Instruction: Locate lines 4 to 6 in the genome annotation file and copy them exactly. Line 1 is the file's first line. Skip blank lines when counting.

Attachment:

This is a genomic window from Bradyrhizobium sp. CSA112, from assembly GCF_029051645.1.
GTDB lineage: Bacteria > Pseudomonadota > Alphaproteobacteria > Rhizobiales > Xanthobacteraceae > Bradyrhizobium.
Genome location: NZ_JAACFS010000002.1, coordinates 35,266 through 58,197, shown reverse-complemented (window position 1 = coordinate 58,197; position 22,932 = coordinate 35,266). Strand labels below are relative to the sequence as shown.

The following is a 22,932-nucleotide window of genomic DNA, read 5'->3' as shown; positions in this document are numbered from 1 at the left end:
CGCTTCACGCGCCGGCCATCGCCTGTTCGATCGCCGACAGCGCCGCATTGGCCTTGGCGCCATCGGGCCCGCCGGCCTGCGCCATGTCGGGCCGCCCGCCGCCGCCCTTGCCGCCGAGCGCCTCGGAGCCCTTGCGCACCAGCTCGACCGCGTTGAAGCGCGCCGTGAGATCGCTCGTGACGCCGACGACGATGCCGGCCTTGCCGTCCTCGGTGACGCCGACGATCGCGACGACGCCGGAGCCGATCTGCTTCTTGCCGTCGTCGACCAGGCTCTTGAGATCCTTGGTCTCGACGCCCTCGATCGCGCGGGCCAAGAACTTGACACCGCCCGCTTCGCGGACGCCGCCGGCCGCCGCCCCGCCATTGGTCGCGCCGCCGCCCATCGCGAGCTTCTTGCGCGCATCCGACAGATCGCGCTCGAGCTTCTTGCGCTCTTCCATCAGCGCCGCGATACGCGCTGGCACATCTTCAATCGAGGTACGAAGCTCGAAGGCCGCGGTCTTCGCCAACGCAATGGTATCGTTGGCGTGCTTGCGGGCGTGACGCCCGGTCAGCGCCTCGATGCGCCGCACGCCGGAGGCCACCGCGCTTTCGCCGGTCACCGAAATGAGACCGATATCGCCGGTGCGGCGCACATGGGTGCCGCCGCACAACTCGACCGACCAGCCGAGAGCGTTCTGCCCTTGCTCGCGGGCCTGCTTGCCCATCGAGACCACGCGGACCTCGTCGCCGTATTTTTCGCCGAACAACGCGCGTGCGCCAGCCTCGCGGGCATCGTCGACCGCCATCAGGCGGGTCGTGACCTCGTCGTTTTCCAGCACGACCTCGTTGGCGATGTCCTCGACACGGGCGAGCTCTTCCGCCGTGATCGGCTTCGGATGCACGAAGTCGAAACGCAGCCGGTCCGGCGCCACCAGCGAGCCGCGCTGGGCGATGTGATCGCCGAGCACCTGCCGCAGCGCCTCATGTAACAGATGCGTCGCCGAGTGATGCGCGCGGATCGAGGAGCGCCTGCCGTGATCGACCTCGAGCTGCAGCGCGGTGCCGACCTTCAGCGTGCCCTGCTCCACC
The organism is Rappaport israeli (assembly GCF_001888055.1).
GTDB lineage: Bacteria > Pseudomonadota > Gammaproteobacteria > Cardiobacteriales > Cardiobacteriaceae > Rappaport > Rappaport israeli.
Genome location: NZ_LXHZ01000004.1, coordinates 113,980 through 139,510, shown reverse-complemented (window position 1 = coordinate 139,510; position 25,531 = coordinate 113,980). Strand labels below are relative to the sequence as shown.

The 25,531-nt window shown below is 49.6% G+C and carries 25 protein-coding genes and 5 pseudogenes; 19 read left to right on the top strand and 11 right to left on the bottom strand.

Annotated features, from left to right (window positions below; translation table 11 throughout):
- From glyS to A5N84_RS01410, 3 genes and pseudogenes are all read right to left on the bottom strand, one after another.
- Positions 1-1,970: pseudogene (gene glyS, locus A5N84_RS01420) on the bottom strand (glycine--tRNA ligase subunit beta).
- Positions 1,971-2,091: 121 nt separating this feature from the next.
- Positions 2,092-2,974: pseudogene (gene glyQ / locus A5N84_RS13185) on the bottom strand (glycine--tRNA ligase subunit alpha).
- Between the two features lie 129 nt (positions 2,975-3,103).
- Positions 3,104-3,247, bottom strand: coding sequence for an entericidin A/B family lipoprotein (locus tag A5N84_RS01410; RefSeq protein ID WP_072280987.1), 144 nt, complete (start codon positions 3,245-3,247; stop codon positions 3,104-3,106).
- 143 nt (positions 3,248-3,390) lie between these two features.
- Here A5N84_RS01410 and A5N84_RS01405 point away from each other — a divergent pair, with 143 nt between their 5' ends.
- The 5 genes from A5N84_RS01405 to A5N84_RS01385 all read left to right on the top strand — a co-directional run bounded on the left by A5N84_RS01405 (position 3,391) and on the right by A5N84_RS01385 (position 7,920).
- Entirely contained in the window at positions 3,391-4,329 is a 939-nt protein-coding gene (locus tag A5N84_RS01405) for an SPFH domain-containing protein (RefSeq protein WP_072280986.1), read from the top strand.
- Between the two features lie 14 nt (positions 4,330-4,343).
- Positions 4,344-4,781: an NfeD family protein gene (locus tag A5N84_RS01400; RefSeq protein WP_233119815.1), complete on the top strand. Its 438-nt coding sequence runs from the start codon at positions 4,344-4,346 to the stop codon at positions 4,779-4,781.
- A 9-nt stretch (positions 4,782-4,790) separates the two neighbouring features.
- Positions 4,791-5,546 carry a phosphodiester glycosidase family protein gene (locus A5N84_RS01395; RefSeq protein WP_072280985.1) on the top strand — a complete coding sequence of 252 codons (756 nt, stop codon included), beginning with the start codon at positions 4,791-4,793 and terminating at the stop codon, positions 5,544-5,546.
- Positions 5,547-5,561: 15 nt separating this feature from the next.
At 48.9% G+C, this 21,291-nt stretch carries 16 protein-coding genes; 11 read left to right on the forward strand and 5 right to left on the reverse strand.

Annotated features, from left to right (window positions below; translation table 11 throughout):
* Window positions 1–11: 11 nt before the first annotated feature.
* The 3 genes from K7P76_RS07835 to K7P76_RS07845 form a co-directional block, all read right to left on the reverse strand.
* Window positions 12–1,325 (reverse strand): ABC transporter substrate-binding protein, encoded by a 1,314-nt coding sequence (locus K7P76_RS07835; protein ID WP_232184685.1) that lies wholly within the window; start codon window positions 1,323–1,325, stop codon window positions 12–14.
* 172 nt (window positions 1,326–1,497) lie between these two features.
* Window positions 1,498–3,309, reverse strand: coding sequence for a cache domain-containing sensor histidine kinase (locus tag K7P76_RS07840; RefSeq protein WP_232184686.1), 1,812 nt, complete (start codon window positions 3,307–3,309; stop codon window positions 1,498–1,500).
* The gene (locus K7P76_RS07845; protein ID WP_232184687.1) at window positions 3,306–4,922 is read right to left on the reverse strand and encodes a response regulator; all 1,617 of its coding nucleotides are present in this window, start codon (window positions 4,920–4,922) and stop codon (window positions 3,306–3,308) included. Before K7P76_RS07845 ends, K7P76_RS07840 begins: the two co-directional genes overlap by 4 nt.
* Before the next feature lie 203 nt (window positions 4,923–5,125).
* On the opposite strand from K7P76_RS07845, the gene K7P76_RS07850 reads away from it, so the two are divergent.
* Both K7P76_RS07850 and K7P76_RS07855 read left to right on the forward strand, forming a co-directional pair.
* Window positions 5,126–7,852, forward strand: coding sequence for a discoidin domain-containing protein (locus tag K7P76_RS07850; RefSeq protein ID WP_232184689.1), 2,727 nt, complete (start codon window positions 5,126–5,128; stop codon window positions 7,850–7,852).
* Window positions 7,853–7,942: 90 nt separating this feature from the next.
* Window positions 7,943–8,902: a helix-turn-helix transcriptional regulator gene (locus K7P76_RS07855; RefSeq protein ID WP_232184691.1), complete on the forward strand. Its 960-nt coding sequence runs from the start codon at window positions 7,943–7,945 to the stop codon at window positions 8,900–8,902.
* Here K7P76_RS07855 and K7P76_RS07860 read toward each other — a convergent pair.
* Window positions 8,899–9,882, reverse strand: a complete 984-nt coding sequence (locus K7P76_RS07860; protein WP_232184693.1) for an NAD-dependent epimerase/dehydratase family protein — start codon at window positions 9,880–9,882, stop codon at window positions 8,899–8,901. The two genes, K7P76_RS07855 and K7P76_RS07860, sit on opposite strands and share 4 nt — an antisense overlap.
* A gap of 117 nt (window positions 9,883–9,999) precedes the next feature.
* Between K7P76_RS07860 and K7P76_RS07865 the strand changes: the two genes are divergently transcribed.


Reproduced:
The following is a 22,932-nucleotide window of genomic DNA, read 5'->3' as shown; positions in this document are numbered from 1 at the left end:
CGCTTCACGCGCCGGCCATCGCCTGTTCGATCGCCGACAGCGCCGCATTGGCCTTGGCGCCATCGGGCCCGCCGGCCTGCGCCATGTCGGGCCGCCCGCCGCCGCCCTTGCCGCCGAGCGCCTCGGAGCCCTTGCGCACCAGCTCGACCGCGTTGAAGCGCGCCGTGAGATCGCTCGTGACGCCGACGACGATGCCGGCCTTGCCGTCCTCGGTGACGCCGACGATCGCGACGACGCCGGAGCCGATCTGCTTCTTGCCGTCGTCGACCAGGCTCTTGAGATCCTTGGTCTCGACGCCCTCGATCGCGCGGGCCAAGAACTTGACACCGCCCGCTTCGCGGACGCCGCCGGCCGCCGCCCCGCCATTGGTCGCGCCGCCGCCCATCGCGAGCTTCTTGCGCGCATCCGACAGATCGCGCTCGAGCTTCTTGCGCTCTTCCATCAGCGCCGCGATACGCGCTGGCACATCTTCAATCGAGGTACGAAGCTCGAAGGCCGCGGTCTTCGCCAACGCAATGGTATCGTTGGCGTGCTTGCGGGCGTGACGCCCGGTCAGCGCCTCGATGCGCCGCACGCCGGAGGCCACCGCGCTTTCGCCGGTCACCGAAATGAGACCGATATCGCCGGTGCGGCGCACATGGGTGCCGCCGCACAACTCGACCGACCAGCCGAGAGCGTTCTGCCCTTGCTCGCGGGCCTGCTTGCCCATCGAGACCACGCGGACCTCGTCGCCGTATTTTTCGCCGAACAACGCGCGTGCGCCAGCCTCGCGGGCATCGTCGACCGCCATCAGGCGGGTCGTGACCTCGTCGTTTTCCAGCACGACCTCGTTGGCGATGTCCTCGACACGGGCGAGCTCTTCCGCCGTGATCGGCTTCGGATGCACGAAGTCGAAACGCAGCCGGTCCGGCGCCACCAGCGAGCCGCGCTGGGCGATGTGATCGCCGAGCACCTGCCGCAGCGCCTCATGTAACAGATGCGTCGCCGAGTGATGCGCGCGGATCGAGGAGCGCCTGCCGTGATCGACCTCGAGCTGCAGCGCGGTGCCGACCTTCAGCGTGCCCTGCTCCACC
The organism is Rappaport israeli (assembly GCF_001888055.1).